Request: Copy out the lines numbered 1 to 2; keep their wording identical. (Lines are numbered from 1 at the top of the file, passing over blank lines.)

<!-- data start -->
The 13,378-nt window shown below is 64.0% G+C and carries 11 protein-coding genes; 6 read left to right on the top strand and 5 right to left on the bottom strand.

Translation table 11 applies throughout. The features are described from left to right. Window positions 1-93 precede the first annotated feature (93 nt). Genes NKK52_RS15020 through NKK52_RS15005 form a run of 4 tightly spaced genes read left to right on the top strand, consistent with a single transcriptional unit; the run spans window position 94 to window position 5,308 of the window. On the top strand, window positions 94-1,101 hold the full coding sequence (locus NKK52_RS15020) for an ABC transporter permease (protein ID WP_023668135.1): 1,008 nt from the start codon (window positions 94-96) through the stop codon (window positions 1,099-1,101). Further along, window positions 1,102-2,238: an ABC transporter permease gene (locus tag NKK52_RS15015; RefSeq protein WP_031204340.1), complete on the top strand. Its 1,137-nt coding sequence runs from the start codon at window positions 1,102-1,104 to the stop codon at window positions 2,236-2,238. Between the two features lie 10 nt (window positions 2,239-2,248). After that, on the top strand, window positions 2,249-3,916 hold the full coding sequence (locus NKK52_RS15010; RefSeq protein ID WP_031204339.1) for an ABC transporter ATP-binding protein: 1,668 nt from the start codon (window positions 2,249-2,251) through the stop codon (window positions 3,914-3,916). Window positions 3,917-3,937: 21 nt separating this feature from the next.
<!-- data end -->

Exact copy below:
The 13,378-nt window shown below is 64.0% G+C and carries 11 protein-coding genes; 6 read left to right on the top strand and 5 right to left on the bottom strand.

Translation table 11 applies throughout. The features are described from left to right. Window positions 1-93 precede the first annotated feature (93 nt). Genes NKK52_RS15020 through NKK52_RS15005 form a run of 4 tightly spaced genes read left to right on the top strand, consistent with a single transcriptional unit; the run spans window position 94 to window position 5,308 of the window. On the top strand, window positions 94-1,101 hold the full coding sequence (locus NKK52_RS15020) for an ABC transporter permease (protein ID WP_023668135.1): 1,008 nt from the start codon (window positions 94-96) through the stop codon (window positions 1,099-1,101). Further along, window positions 1,102-2,238: an ABC transporter permease gene (locus tag NKK52_RS15015; RefSeq protein WP_031204340.1), complete on the top strand. Its 1,137-nt coding sequence runs from the start codon at window positions 1,102-1,104 to the stop codon at window positions 2,236-2,238. Between the two features lie 10 nt (window positions 2,239-2,248). After that, on the top strand, window positions 2,249-3,916 hold the full coding sequence (locus NKK52_RS15010; RefSeq protein ID WP_031204339.1) for an ABC transporter ATP-binding protein: 1,668 nt from the start codon (window positions 2,249-2,251) through the stop codon (window positions 3,914-3,916). Window positions 3,917-3,937: 21 nt separating this feature from the next.